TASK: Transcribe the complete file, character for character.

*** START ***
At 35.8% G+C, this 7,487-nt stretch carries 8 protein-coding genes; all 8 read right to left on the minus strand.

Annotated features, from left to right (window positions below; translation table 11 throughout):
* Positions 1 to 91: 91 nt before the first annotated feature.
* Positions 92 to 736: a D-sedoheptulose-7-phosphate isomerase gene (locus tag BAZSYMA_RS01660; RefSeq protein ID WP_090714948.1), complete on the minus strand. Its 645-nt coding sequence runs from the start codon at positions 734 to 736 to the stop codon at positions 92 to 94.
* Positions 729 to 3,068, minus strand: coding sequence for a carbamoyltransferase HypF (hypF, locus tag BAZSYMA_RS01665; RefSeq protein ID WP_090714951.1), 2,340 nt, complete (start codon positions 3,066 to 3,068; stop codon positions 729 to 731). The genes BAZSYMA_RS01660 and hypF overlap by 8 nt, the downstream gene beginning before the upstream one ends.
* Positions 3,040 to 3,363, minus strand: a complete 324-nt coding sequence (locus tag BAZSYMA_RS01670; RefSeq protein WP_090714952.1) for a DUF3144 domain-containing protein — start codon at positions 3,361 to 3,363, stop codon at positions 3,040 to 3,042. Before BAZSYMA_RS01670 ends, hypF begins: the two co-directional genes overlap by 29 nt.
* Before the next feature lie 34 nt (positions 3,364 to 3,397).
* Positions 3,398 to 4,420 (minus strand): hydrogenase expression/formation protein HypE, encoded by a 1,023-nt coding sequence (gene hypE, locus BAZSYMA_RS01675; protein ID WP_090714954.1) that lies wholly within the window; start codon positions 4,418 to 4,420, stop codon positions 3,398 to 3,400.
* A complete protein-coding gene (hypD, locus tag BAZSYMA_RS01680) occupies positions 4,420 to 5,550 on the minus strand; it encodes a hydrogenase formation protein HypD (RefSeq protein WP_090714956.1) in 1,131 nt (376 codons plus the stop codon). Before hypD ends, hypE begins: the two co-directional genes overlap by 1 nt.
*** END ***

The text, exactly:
At 35.8% G+C, this 7,487-nt stretch carries 8 protein-coding genes; all 8 read right to left on the minus strand.

Annotated features, from left to right (window positions below; translation table 11 throughout):
* Positions 1 to 91: 91 nt before the first annotated feature.
* Positions 92 to 736: a D-sedoheptulose-7-phosphate isomerase gene (locus tag BAZSYMA_RS01660; RefSeq protein ID WP_090714948.1), complete on the minus strand. Its 645-nt coding sequence runs from the start codon at positions 734 to 736 to the stop codon at positions 92 to 94.
* Positions 729 to 3,068, minus strand: coding sequence for a carbamoyltransferase HypF (hypF, locus tag BAZSYMA_RS01665; RefSeq protein ID WP_090714951.1), 2,340 nt, complete (start codon positions 3,066 to 3,068; stop codon positions 729 to 731). The genes BAZSYMA_RS01660 and hypF overlap by 8 nt, the downstream gene beginning before the upstream one ends.
* Positions 3,040 to 3,363, minus strand: a complete 324-nt coding sequence (locus tag BAZSYMA_RS01670; RefSeq protein WP_090714952.1) for a DUF3144 domain-containing protein — start codon at positions 3,361 to 3,363, stop codon at positions 3,040 to 3,042. Before BAZSYMA_RS01670 ends, hypF begins: the two co-directional genes overlap by 29 nt.
* Before the next feature lie 34 nt (positions 3,364 to 3,397).
* Positions 3,398 to 4,420 (minus strand): hydrogenase expression/formation protein HypE, encoded by a 1,023-nt coding sequence (gene hypE, locus BAZSYMA_RS01675; protein ID WP_090714954.1) that lies wholly within the window; start codon positions 4,418 to 4,420, stop codon positions 3,398 to 3,400.
* A complete protein-coding gene (hypD, locus tag BAZSYMA_RS01680) occupies positions 4,420 to 5,550 on the minus strand; it encodes a hydrogenase formation protein HypD (RefSeq protein WP_090714956.1) in 1,131 nt (376 codons plus the stop codon). Before hypD ends, hypE begins: the two co-directional genes overlap by 1 nt.